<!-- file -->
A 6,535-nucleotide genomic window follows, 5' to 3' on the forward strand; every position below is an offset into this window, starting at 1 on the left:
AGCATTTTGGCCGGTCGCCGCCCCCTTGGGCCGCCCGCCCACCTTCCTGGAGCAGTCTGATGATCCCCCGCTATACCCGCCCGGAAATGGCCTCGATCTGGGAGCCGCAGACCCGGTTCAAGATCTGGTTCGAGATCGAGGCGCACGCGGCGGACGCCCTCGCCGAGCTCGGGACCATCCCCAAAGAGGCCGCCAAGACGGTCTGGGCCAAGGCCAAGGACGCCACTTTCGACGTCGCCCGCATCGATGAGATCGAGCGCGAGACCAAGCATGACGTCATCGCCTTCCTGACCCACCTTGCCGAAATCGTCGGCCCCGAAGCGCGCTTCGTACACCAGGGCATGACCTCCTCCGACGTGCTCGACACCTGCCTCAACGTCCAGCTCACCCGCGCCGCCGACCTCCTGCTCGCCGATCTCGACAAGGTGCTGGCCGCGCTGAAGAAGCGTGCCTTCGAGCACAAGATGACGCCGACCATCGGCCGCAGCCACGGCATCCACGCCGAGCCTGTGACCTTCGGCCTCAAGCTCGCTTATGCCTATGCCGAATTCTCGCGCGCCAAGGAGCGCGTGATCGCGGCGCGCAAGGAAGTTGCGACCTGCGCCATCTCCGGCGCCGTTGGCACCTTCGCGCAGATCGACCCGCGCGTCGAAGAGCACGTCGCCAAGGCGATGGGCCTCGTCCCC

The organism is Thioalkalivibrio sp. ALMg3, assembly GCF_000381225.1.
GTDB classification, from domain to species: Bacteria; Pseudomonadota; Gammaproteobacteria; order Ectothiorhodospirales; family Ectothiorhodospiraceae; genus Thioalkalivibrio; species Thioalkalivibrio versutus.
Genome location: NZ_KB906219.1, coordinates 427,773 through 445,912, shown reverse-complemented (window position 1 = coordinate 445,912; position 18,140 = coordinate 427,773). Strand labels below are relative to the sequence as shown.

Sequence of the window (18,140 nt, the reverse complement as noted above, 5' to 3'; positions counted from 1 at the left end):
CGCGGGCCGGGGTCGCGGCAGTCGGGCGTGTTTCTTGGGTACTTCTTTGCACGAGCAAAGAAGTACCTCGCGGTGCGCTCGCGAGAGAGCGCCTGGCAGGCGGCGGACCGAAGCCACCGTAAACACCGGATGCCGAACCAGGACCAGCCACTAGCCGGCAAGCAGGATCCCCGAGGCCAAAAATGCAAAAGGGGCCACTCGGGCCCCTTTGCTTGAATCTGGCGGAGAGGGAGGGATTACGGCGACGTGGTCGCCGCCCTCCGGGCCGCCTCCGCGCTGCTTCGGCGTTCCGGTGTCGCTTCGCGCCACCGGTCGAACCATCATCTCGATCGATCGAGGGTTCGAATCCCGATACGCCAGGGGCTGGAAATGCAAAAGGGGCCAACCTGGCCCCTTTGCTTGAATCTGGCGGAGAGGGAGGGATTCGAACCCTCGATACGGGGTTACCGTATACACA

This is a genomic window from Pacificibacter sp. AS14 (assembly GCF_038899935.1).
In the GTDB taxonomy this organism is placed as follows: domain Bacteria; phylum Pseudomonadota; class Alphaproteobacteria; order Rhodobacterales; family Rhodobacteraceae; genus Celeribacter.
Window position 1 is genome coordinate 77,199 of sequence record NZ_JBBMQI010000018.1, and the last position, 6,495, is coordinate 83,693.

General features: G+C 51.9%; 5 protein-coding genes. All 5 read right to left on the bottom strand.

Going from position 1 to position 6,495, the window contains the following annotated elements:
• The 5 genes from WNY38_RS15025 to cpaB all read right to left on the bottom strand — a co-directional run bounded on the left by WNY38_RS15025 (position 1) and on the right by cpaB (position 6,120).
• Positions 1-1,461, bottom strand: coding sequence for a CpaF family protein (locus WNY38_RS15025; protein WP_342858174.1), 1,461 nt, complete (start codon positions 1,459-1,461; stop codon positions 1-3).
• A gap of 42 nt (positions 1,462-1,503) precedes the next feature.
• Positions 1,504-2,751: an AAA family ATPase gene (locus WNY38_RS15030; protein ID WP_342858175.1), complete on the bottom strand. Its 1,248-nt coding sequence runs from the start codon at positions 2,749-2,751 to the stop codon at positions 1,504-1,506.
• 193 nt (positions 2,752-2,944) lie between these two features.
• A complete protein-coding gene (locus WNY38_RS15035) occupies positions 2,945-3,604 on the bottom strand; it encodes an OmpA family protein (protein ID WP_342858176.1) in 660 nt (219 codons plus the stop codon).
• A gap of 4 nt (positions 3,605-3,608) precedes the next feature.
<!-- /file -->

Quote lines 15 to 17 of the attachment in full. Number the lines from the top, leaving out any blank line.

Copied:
• A gap of 42 nt (positions 1,462-1,503) precedes the next feature.
• Positions 1,504-2,751: an AAA family ATPase gene (locus WNY38_RS15030; protein ID WP_342858175.1), complete on the bottom strand. Its 1,248-nt coding sequence runs from the start codon at positions 2,749-2,751 to the stop codon at positions 1,504-1,506.
• 193 nt (positions 2,752-2,944) lie between these two features.